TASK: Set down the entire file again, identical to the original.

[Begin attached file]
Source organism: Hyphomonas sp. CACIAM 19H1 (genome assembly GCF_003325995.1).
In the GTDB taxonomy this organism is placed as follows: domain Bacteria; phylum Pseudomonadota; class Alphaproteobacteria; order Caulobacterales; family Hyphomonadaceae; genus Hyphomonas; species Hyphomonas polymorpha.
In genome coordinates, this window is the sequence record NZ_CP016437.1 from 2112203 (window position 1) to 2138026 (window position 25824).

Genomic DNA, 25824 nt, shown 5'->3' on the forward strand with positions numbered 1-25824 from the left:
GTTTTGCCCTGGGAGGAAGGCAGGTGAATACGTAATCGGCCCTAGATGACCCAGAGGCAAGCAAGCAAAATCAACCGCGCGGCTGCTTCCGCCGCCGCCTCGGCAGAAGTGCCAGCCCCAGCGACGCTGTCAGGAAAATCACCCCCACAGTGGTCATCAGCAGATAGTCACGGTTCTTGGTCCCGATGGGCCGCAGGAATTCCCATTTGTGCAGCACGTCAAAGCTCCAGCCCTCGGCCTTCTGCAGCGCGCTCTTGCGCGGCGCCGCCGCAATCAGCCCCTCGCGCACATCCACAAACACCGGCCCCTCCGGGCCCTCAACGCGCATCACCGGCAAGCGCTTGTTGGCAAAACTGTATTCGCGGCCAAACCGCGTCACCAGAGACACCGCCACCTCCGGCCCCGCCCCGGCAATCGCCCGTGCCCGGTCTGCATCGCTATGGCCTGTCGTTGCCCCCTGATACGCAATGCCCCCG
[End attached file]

Source organism: Hyphomonas sp. CACIAM 19H1 (genome assembly GCF_003325995.1).
In the GTDB taxonomy this organism is placed as follows: domain Bacteria; phylum Pseudomonadota; class Alphaproteobacteria; order Caulobacterales; family Hyphomonadaceae; genus Hyphomonas; species Hyphomonas polymorpha.
In genome coordinates, this window is the sequence record NZ_CP016437.1 from 2112203 (window position 1) to 2138026 (window position 25824).

Genomic DNA, 25824 nt, shown 5'->3' on the forward strand with positions numbered 1-25824 from the left:
GTTTTGCCCTGGGAGGAAGGCAGGTGAATACGTAATCGGCCCTAGATGACCCAGAGGCAAGCAAGCAAAATCAACCGCGCGGCTGCTTCCGCCGCCGCCTCGGCAGAAGTGCCAGCCCCAGCGACGCTGTCAGGAAAATCACCCCCACAGTGGTCATCAGCAGATAGTCACGGTTCTTGGTCCCGATGGGCCGCAGGAATTCCCATTTGTGCAGCACGTCAAAGCTCCAGCCCTCGGCCTTCTGCAGCGCGCTCTTGCGCGGCGCCGCCGCAATCAGCCCCTCGCGCACATCCACAAACACCGGCCCCTCCGGGCCCTCAACGCGCATCACCGGCAAGCGCTTGTTGGCAAAACTGTATTCGCGGCCAAACCGCGTCACCAGAGACACCGCCACCTCCGGCCCCGCCCCGGCAATCGCCCGTGCCCGGTCTGCATCGCTATGGCCTGTCGTTGCCCCCTGATACGCAATGCCCCCG